Election results in Nagaland had been easier to predict than the other states in the Northeast. The recently concluded polls was an exception in the hill state as the contest was unusually tough despite the fact that the ruling NDPP-BJP was endowed with all the resources to clinch a victory.
Finally, the National Democratic People's Party (NDPP) won the lone seat with a narrow margin of 17,768 votes after trailing until late in the evening on the day of counting. This was not only a departure from the previous trends but it also carried a stern message for the Narendra Modi government that the rebel outfits or the Naga National Political Groups are unlikely to compromise on their core demands.
In Nagaland, the peace process between the government and NSCN(IM) has influenced the outcome of the polls since 2003. The Naga People’s Front (NPF), formed a year earlier, supported the talks and espoused the Naga cause. It won the Assembly elections for the third consecutive term in 2013 and all general elections since 2004 with huge margins of at least 4 lakh votes.
But trouble began for the party following a squabble between two factions led by Neiphiu Rio and T R Zeliang three years ago. Subsequently, Rio left NPF to float the NDPP which joined hands with the BJP to secure a victory in the Assembly polls last year with the slogan "solution before election". This was taken to mean that the much-awaited agreement on the charter of demands submitted by NSCN(IM) would be inked ahead of the general elections.
The optimism also stemmed from the Framework Agreement of 2015 and the engagement of other rebel groups (Naga National Political Groups) in the peace process. The objective was to ensure the acceptance of the forthcoming agreement by all groups and avoid a repetition of the situation witnessed in the aftermath of the infamous Shillong Accord (1975). Prime Minister Narendra Modi had also declared ahead of the previous Lok Sabha elections that a solution would be arrived at within 18 months.
The situation changed ahead of 2019 Lok Sabha Elections
The situation in Nagaland and other Naga-inhabited areas of the Northeast underwent a change last February when the BJP leadership decided not to give in to NSCN(IM)'s demands for a separate flag and constitution for Nagaland. As a damage control exercise, senior BJP leader Sanjay M Ram Paswan rushed to Kohima and assured that an agreement would be finalised after the elections. So, it was 'election for solution' for the time being which ought to be accepted by the electorate.
Paswan's rhetoric was met with sharp criticism by groups and prominent citizens across Nagaland. Days later, interlocutor for the talks R N Ravi was rebuked, as well, when he landed in Kohima to brief legislators and civil society organisations on the status of the peace process. The fallout of the controversy was the decision by the NPF to support the Congress in the general elections and fielding its own candidate in the Outer Manipur Lok Sabha constituency which has a large chunk of Naga voters.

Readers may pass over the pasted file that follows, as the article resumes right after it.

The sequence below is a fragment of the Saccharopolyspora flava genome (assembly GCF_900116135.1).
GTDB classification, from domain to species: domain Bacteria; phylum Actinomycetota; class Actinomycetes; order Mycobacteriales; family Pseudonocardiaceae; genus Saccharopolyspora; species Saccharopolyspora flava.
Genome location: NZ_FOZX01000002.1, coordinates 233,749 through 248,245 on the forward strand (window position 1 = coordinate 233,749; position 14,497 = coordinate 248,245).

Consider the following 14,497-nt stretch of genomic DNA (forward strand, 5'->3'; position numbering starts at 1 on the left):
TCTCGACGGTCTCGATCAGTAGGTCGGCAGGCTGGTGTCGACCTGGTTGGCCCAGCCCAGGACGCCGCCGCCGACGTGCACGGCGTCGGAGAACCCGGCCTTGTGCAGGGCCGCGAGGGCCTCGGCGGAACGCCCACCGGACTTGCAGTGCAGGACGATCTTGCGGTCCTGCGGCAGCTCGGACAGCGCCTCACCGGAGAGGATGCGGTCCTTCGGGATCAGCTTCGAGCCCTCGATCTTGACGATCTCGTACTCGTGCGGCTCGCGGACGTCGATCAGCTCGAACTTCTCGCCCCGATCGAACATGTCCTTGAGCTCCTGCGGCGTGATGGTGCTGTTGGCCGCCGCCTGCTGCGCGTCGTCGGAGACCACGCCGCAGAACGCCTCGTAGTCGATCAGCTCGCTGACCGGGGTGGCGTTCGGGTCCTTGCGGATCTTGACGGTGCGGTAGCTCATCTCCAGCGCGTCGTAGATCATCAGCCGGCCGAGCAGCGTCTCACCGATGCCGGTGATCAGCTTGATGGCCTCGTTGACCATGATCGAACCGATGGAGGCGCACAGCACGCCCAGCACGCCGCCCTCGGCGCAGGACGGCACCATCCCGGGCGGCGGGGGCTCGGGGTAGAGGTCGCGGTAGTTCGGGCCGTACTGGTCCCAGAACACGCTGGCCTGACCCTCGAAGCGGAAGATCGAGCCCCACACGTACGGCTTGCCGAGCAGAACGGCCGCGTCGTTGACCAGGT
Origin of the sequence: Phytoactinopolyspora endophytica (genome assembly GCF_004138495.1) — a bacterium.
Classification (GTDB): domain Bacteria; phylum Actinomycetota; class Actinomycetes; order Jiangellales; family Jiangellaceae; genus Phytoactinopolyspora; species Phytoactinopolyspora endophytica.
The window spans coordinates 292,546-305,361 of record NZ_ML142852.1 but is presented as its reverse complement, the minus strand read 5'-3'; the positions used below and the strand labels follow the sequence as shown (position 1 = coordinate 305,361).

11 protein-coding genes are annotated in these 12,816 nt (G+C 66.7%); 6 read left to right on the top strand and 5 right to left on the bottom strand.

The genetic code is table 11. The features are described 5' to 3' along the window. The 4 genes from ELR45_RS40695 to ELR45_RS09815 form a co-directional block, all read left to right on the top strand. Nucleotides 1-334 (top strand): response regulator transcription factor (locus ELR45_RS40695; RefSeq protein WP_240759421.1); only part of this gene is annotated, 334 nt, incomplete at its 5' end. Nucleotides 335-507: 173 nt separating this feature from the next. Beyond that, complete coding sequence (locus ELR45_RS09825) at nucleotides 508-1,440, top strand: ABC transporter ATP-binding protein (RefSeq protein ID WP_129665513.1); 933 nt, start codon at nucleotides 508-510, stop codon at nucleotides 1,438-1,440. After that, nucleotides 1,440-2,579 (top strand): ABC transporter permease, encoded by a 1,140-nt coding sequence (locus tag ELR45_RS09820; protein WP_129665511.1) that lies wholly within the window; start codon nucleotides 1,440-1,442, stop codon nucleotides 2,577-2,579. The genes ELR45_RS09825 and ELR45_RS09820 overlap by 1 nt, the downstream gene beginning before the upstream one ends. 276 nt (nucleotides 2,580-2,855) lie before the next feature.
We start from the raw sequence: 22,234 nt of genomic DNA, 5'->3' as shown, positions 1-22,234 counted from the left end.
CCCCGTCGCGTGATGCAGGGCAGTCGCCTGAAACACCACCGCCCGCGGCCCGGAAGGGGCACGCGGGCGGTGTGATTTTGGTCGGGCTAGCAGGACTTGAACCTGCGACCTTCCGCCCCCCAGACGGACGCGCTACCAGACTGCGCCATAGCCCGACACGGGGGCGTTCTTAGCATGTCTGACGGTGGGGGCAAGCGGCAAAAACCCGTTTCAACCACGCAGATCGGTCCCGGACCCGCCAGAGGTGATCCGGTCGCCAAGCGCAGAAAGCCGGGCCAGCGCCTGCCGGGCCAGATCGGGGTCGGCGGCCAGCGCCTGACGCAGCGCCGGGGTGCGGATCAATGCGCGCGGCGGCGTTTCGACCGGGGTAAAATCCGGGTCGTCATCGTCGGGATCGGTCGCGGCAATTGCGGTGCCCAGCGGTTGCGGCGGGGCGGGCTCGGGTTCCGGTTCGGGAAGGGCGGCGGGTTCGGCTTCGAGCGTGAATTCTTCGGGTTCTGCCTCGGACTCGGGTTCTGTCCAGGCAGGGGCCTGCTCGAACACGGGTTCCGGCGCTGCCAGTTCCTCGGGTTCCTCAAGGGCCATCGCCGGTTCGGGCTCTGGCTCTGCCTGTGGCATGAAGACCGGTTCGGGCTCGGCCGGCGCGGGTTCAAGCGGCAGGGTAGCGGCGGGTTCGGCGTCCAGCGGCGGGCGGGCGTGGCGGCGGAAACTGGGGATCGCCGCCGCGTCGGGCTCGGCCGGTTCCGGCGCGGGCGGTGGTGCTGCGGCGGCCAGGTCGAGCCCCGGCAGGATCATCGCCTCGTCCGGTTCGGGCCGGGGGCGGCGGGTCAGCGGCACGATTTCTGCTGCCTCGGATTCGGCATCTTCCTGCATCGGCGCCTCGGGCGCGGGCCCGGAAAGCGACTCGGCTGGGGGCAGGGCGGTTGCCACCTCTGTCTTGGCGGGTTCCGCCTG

"People want a quick solution to the issues which have been lingering for decades. NDPP and BJP were not seen as sincere on the peace process promise which explains the large number of votes garnered by the Congress in Nagaland,” said Professor Rosemary Dzuvichu of Nagaland University.
That, however, is only one part of the story explaining the NPF's impressive win in Manipur and the outstanding performance of the Congress in Nagaland after many years. What nobody admits on record was the role played by the NSCN(IM) in campaigning against the BJP and its allies in both the states of the Northeast.
NSCN(IM) support to Congress and NPF
In the second week of April, controversy erupted after a senior functionary of Kuki National Army was seen on social media threatening village chiefs in Manipur to ensure that people voted for the BJP candidate in their respective areas. The chief electoral officer ordered an inquiry into the episode and dashed off a letter to the state chief secretary requesting him to initiate all steps to confine rebel cadres to their designated camps.
An activist of another Kuki rebel outfit later claimed that the BJP was concerned over the campaign being carried out by NSCN(IM) in the Naga-inhabited areas of Manipur and Nagaland. “NSCN(IM)’s stance was very clear and it was certain that the BJP and its ally NDDP would lose both the seats. So there was an effort to consolidate the non-Naga votes in Outer Manipur,” he said.
The NSCN(IM) appears to be annoyed with what a functionary described as 'false promises and delaying tactics' of the BJP. Its decision to support the candidates belonging to the non-NDA parties in the general election was reportedly taken after a series of meetings in the headquarters at Camp Hebron near Dimapur and after the approval of senior leaders. Complementing the NSCN(IM)’s efforts was the NPF’s unrelenting campaign portraying BJP as a threat to Christians which swayed a large section of the electorate in both the constituencies.
An impression is gaining ground among NSCN(IM) cadres that the Centre would prefer to maintain status quo over the peace process for the time being but the security forces might be instructed to adopt an aggressive posture with the outfit in the areas where it is active. Some of them even believe that the talks could come to a halt after the demise of general secretary Thuingaleng Muivah who is now in his mid-eighties.
Last month, the NSCN(IM) was forced to evacuate an unauthorised camp in Manipur’s Ukhrul which was followed by another incident at Dimapur when three activists of the organisation were apprehended with arms and ammunition. There are also rumours that more troops would be deployed in Arunachal Pradesh to flush out NSCN(IM) cadres from Tirap and Longding following the assassination of former legislator Tirong Aboh along with ten other people last month.
Updated Date: Jun 06, 2019 12:17:53 IST